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The key to this approach is emulation of a 2.x IdP by your existing 1.3 IdP. The 2.x IdP cannot easily be made to look as if it were a 1.3 IdP. I would not say it's impossible (frankly I don't know), but I would say that it's simpler to go in the reverse direction. In most cases, a 1.3 IdP can be made to operate with the same default/accepted behavior as the new software, at least from the point of view of an SP. In particular, its paths and locations for responding to requests can be altered relatively easily to match the 2.x software.

Tip

Part of emulation naturally usually also includes using the same entityID and credentials on both the old and new installations. From an external point of view, they are identical except for the endpoints. If desired, it is possible to change the credentials, since the metadata that contains the new endpoints can contain the new credentials as well. But since there are often SP configurations and links/bookmarks that reference the IdP's entityID, it is usually a terrible idea to change your IdP's entityID. I would also note that changing the entityID can affect the values of certain attributes, such as eduPersonTargetedID, as well.

Changing Endpoints

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The key is that the thoroughness of the testing process is really up to you because you now control the exact timing and duration of any switchover. In fact, you may well wish to slip the 2.x IdP into operation for short periods to evaluate the results before you make a full-time change. You don't need to tell anybody you're doing this (other than informationallyas a point of information), and you can stop the test any time you need to , because the metadata is the same for the two IdPs.

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Many sites use (or attempt to use) this strategy for migrating their IdP from one major version to another (e.g., from Shib 1Shib 1.3 to Shib 2Shib 2.x):

  • Set up a new installation on a new server with a new production hostname, a new entityID, certificate, etc.;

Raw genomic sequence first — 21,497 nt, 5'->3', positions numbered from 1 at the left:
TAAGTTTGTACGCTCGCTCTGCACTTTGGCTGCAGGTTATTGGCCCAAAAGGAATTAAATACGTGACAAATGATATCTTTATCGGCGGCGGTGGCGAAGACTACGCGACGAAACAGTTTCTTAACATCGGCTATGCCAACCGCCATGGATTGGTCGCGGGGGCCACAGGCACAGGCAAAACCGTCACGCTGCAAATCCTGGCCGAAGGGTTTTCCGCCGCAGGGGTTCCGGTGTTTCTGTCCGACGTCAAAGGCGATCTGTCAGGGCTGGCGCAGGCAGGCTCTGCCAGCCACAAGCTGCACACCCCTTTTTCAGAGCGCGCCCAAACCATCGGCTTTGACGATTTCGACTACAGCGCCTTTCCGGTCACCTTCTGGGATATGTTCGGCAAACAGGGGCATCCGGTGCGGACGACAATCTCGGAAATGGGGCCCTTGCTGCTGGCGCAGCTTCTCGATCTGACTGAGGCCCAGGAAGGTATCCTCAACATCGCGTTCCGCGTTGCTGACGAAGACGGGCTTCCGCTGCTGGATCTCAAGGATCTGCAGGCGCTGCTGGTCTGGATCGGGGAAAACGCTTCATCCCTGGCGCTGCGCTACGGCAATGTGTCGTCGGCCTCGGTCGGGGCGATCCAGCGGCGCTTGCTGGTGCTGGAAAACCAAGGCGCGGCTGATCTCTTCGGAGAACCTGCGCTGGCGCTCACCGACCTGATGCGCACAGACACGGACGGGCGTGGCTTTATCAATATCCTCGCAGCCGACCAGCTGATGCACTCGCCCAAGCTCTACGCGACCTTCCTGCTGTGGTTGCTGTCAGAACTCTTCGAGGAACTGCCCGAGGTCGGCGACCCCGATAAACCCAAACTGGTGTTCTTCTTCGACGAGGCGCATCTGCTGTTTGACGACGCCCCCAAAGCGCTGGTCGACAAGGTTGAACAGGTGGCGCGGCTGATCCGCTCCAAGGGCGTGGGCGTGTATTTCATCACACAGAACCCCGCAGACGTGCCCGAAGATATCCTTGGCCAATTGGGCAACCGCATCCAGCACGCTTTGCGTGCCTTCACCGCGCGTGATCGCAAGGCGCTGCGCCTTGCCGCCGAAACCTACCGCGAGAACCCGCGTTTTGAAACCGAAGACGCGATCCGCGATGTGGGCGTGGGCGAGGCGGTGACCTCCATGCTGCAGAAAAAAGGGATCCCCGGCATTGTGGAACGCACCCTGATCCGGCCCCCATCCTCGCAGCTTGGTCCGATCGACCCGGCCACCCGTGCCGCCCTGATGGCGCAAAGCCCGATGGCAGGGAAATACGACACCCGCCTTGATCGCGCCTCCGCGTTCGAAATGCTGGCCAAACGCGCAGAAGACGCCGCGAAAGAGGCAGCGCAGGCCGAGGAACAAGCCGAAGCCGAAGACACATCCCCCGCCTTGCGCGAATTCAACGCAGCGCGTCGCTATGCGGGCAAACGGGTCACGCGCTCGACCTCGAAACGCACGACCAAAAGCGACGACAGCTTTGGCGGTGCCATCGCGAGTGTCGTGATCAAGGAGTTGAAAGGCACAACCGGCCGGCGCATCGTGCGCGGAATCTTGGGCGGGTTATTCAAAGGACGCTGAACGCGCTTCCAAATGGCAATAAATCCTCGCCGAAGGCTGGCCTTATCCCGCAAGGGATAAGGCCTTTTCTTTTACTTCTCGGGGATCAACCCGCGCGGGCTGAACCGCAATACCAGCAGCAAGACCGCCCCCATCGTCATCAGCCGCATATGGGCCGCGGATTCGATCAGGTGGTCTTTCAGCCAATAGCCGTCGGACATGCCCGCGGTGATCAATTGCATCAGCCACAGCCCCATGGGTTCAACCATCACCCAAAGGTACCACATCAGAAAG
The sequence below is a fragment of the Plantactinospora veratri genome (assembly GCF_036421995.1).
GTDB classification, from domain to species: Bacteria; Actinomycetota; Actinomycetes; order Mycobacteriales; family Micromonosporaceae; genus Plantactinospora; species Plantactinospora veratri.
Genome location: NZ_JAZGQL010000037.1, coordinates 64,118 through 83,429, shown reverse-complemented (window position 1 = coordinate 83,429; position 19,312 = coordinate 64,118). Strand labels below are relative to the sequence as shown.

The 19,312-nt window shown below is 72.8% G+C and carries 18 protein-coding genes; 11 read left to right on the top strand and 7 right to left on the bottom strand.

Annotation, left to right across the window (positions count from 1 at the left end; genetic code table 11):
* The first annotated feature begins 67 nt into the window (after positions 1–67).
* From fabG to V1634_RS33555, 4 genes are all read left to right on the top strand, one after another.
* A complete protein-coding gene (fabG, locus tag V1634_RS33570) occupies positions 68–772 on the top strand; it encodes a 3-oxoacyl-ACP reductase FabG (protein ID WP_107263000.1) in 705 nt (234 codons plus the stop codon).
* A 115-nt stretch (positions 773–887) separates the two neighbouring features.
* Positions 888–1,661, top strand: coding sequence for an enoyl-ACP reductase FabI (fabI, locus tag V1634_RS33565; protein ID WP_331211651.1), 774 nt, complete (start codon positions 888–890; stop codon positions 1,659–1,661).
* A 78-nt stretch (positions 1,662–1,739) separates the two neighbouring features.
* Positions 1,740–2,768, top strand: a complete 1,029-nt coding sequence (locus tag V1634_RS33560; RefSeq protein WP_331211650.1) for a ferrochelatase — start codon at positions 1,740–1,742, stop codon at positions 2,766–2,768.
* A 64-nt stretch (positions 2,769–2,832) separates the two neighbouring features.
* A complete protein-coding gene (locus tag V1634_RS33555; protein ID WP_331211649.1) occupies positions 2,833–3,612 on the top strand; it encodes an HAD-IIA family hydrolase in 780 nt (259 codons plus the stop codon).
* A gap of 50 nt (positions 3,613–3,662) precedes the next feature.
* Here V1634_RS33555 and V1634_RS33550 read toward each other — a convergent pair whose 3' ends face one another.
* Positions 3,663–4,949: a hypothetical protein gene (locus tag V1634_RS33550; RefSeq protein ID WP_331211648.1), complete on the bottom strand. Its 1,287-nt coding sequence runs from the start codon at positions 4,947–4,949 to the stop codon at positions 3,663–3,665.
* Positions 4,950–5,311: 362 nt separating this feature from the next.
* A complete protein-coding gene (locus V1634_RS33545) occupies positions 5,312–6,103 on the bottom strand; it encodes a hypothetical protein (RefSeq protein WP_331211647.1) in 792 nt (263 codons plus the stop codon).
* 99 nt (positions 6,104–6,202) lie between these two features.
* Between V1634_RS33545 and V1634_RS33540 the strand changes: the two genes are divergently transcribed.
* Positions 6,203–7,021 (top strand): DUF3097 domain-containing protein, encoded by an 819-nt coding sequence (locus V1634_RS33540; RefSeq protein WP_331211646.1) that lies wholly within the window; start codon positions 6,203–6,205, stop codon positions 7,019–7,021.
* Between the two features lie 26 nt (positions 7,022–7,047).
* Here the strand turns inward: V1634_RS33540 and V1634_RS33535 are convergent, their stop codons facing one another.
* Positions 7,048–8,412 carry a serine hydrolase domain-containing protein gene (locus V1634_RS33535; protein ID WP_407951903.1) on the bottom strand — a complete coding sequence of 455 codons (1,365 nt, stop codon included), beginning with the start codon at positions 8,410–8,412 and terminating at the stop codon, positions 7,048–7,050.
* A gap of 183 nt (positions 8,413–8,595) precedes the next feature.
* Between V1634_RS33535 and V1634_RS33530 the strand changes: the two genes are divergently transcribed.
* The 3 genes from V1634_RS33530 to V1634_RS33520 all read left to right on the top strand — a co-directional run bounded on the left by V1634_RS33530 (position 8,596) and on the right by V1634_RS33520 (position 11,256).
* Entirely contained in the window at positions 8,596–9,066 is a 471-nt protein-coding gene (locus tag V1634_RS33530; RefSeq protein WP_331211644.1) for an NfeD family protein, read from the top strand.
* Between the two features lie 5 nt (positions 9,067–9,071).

• Test the new IdP using SPs set up for the purpose, or other nearby SPs that can be convinced to try it;
  • Once it's tested, update the metadata in federations you participate in to point to the new IdP;
  • Fix whatever broke.

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In general you have no explicit control over when the updated metadata will get installed by any particular SP. It may take days. You cannot revert your metadata to quickly move back to the old IdP , because it will take time for that backed out change to propagate to federation SPs also. It's failure by water torture. There may even be hopeless SPs that aren't updating their metadata regularly at all, though frankly they're not worth caring about. (If they don't care if it works, you shouldn't.)

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Note also that what you might like in this situation is to register the new IdP in your federation(s) in order to test it with federation SPs. This doesn't work very well in practice, even if the federation supports it. There may be problems for users knowing which IdP to use. High-volume production SPs will be unlikely to want to test with your IdP. For SPs that implement their own discovery mechanism, you may not have any control over which IdP they use. You also won't have access to their logs, which you need to diagnose problems when testing. So testing is much more likely to be successful when handled outside of the federation.

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